FDA warns Joe Mercola to stop selling fake COVID remedies and cures

Credit: Mercola
Credit: Mercola
The United States Food and Drug Administration (FDA) has warned Joseph Mercola, an osteopath who heads a large online “alternative medicine” business empire, to stop selling products falsely touted as preventing or treating COVID-19.

The FDA warning letter states: “As described below, you sell products that are intended to mitigate, prevent, treat, diagnose or cure COVID-19 in people. We request that you take immediate action to cease the sale of such unapproved and unauthorized products for the mitigation, prevention, treatment, diagnosis or cure of COVID-19.”

GLP has a profile of Joe Mercola and Mercola.com in our Profiles resource.

The agency specifically cites “Liposomal Vitamin C,” “Liposomal Vitamin D3” and “Quercetin and Pterostilbene Advanced” — three products that Mercola’s heavily-trafficked website offered for sale as treatments for COVID-19.

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By way of context, the FDA letter also provides a list of false claims made by Joseph Mercola in his advocacy of these and other fake treatments, such as the claim that “Vitamin C at extremely high doses acts as an antiviral drug, actually killing viruses” and that “Vitamins C and D are finally being adopted in the conventional treatment of novel coronavirus, SARS-CoV-2.”

The letter warns Mercola to “take immediate actions to address the violations cited in this letter” and to advise the FDA within 48 hours what these steps are. It warns: “Failure to adequately correct any violations may result in legal action, including, without limitation, seizure and injunction.”

According to its header, the letter was sent by the FDA to Mercola on Feb. 18. However, when the Alliance for Science reviewed Mercola’s website on March 15, pages advertising Vitamin C and quercetin as having “synergistic effects that make them useful in the prevention and early at-home treatment of COVID-19” were still on line.

The warning came after the Center for Science in the Public Interest (CSPI), a science-based consumer advocacy organization that works closely with the Cornell Alliance for Science, wrote to the FDA. The July letter requested federal legal action against Mercola for making false claims on his website that at least 22 vitamins, supplements and other products available for sale on the web site — including the three referenced in the warning letter — can prevent, treat or cure COVID-19 infection.

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Laura MacCleery, CSPI policy director, also cited Mercola’s marketing practices when she testified last July before a subcommittee of the Senate Committee on Commerce, Science and Transportation on the topic of protecting Americans from COVID-19 scams.

According to a recent exposé by the Washington Post, Mercola has accumulated a net personal wealth of over $100 million by peddling quack remedies and herbal supplements online. The newspaper also reported that Mercola had donated more than $2.9 million to the National Vaccine Information Center — one of the most prominent US anti-vaccine groups — over the past decade.

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The Washington Post also revealed that Mercola had given $3.3 million to the Organic Consumers Association (OCA), which similarly promotes anti-vaccine messaging and pseudoscientific “natural” approaches to both health and food. The OCA, in turn, has passed on large grants to anti-GMO groups such as US Right to Know, which runs campaigns aiming to silence or intimidate public sector scientists working in biotechnology. (Both the Cornell Alliance for Science and the author of this article have been targeted by USRTK.)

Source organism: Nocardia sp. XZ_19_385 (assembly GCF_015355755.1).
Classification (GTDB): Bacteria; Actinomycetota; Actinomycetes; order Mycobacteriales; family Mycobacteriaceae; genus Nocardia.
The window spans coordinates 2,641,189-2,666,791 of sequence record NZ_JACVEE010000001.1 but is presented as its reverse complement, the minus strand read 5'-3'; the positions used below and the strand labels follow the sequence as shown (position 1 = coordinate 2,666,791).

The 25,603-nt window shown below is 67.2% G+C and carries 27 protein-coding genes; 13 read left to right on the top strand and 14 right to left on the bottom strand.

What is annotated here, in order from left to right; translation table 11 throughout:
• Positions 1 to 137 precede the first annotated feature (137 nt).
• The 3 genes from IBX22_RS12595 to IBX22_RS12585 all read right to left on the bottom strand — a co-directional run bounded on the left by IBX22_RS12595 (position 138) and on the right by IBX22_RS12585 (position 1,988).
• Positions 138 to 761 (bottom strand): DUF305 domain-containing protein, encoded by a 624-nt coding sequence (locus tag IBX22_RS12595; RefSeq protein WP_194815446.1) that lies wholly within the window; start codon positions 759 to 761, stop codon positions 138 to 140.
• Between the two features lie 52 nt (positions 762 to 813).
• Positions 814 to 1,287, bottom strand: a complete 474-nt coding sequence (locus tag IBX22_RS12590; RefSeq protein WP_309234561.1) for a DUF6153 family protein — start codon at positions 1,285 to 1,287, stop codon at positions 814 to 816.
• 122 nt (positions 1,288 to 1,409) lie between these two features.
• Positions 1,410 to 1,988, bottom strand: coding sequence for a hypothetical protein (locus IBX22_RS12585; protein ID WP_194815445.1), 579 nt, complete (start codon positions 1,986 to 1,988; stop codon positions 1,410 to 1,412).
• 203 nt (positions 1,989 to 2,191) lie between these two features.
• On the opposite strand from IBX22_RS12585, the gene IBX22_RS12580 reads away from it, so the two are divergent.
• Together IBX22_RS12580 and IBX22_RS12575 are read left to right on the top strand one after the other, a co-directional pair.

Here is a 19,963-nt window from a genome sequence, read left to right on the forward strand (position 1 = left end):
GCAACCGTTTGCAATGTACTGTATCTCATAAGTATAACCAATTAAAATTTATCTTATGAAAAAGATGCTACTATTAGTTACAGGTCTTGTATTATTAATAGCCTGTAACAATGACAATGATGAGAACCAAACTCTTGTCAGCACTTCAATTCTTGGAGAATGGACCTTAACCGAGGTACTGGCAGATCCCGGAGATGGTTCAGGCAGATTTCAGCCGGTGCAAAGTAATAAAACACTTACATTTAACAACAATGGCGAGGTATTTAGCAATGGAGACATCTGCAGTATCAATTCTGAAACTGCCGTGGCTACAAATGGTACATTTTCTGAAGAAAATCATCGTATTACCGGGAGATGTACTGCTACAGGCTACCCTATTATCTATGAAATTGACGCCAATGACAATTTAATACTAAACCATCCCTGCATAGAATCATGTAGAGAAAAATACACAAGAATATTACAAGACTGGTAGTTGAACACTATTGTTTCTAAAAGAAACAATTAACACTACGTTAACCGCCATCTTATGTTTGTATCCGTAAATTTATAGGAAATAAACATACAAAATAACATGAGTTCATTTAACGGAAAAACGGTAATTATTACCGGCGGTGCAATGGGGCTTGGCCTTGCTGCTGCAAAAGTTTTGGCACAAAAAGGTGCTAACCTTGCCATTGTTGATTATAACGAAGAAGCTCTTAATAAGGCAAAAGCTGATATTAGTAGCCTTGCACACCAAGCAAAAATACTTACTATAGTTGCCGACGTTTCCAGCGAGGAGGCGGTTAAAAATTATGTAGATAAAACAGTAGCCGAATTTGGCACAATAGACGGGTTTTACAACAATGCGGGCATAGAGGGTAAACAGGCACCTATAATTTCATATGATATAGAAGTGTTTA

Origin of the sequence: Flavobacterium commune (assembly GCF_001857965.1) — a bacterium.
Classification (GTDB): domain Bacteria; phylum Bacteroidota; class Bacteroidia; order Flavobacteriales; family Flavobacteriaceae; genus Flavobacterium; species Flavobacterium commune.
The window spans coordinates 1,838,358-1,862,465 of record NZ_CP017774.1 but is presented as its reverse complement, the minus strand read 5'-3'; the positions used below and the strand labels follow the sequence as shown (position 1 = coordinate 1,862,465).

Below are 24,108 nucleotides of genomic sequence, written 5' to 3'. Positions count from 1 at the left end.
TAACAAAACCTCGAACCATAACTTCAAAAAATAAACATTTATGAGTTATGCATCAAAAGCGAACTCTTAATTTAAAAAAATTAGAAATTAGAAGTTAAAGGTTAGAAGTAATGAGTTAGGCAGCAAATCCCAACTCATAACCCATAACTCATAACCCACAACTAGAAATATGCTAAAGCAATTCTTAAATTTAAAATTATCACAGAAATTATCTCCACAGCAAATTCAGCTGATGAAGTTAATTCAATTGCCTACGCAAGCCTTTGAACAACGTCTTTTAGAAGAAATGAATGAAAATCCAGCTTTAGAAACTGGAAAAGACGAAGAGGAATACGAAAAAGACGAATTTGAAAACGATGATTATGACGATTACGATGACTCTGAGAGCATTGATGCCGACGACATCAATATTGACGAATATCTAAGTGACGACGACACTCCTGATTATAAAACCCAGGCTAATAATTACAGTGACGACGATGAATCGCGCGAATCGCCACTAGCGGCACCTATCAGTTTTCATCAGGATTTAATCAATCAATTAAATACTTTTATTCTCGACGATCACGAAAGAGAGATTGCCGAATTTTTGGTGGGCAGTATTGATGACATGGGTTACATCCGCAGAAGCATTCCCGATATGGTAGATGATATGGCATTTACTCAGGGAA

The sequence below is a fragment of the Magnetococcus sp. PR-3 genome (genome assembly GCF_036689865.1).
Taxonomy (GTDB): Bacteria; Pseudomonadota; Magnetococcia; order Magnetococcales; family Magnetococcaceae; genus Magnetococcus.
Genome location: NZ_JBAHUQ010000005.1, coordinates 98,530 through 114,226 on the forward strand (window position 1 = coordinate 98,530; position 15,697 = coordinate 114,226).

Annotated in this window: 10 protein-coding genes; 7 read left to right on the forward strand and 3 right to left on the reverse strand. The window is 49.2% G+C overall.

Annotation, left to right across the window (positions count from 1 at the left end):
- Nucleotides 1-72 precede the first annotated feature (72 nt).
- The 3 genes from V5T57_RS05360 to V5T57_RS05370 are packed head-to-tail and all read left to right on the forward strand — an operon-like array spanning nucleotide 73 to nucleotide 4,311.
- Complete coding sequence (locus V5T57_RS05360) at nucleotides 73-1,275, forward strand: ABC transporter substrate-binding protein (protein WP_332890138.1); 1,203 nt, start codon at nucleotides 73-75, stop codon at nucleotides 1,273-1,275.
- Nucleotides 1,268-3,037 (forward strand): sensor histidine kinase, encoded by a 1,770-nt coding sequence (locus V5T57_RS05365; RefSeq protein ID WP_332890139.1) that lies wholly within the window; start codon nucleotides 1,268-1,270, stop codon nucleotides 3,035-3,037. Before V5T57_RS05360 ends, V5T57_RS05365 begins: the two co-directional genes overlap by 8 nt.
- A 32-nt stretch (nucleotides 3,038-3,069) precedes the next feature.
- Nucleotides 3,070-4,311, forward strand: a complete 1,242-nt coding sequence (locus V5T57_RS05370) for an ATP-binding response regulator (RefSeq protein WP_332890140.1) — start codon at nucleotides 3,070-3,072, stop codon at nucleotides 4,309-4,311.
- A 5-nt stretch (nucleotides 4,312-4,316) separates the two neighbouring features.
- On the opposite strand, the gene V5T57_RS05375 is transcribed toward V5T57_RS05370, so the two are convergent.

While big tech firms recently have been advertising their efforts to remove COVID-related misinformation, both Twitter and Facebook allow Mercola to maintain accounts. A pinned tweet currently advertises his latest book, which promotes conspiracy theories about COVID and is co-authored by Organic Consumers Association founder and director Ronnie Cummins.

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Mercola’s continued ability to make apparently untrammeled use of social media to promote his commercial interests and spread health misinformation was recently profiled by the Bureau for Investigative Journalism. The BIJ found that “Mercola maintains two huge Facebook pages, one in English with almost 1.8 million followers and a Spanish-language version with more than 1 million, which have been used as channels for misinformation.”

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It found that Mercola’s Facebook site was “a minefield of false claims” about COVID vaccines and featured an interview with Judy Miskovits — centerpiece of the notorious COVID conspiracist video “Plandemic.”

CSPI President Dr. Peter G. Lurie, who served in the past as FDA associate commissioner, has urged both the FDA and the Federal Trade Commission to do more to protect consumers from Mercola’s fraudulent marketing.

“It’s against the law to market dietary supplements as a treatment or cure for any disease, let alone COVID-19,” Lurie said. “We are very glad that the FDA has begun enforcement proceedings against Joseph Mercola. We also urge state attorneys general to investigate how they may further protect consumers from Mercola’s illegal marketing, should it continue.”

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Whether the FDA will actually enforce its latest legal threat against Mercola remains to be seen.

A version of this article was originally posted at the Cornell Alliance for Science and has been reposted here with permission. The Cornell Alliance for Science can be found on Twitter @ScienceAlly

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